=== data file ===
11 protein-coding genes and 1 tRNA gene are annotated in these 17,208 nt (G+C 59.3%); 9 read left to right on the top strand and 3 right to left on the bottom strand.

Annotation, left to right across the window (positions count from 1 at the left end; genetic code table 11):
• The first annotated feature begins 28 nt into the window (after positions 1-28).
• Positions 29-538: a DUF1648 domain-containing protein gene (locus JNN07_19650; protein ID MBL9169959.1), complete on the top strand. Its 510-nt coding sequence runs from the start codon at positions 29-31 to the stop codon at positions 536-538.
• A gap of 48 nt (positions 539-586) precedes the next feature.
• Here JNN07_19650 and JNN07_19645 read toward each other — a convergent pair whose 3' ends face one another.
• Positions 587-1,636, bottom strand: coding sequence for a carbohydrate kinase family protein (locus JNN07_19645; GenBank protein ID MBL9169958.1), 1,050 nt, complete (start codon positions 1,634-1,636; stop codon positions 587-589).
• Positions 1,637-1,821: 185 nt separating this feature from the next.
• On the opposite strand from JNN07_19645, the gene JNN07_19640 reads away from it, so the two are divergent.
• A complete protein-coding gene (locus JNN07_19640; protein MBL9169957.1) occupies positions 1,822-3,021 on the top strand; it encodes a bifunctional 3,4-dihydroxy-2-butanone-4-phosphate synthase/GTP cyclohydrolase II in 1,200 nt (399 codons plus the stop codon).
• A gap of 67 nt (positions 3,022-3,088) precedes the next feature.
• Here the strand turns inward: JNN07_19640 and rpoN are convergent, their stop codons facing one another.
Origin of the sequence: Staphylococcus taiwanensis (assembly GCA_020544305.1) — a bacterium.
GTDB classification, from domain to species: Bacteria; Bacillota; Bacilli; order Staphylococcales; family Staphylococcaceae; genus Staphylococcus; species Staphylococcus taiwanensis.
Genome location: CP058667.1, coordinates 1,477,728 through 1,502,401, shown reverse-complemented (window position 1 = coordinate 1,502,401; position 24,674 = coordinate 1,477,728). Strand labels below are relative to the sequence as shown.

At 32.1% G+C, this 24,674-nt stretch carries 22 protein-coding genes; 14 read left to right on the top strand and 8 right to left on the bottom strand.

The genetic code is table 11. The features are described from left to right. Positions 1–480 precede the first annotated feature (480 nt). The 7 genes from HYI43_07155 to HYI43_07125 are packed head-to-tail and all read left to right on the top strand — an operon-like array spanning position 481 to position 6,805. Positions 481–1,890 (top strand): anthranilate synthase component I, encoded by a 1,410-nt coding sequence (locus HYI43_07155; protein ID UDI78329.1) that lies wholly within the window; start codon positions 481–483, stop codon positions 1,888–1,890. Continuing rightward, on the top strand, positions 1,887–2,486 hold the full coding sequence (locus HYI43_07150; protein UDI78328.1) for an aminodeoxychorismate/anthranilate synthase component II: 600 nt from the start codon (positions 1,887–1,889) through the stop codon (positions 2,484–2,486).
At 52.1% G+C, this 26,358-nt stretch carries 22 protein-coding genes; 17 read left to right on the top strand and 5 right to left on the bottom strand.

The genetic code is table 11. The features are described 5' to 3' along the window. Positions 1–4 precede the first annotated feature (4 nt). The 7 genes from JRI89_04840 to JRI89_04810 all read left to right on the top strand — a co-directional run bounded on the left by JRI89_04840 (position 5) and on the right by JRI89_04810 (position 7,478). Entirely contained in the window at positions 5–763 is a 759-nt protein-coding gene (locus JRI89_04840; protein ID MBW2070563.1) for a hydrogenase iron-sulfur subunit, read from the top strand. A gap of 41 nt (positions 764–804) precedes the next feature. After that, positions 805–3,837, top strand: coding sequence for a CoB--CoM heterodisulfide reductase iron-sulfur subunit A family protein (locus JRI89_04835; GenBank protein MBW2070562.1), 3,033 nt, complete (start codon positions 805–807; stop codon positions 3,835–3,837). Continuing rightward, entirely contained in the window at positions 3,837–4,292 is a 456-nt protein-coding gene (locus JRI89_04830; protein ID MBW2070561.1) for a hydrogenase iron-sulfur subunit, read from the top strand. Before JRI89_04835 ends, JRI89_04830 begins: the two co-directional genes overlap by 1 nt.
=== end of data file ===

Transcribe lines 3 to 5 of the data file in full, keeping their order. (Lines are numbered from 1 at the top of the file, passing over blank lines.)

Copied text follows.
• The first annotated feature begins 28 nt into the window (after positions 1-28).
• Positions 29-538: a DUF1648 domain-containing protein gene (locus JNN07_19650; protein ID MBL9169959.1), complete on the top strand. Its 510-nt coding sequence runs from the start codon at positions 29-31 to the stop codon at positions 536-538.
• A gap of 48 nt (positions 539-586) precedes the next feature.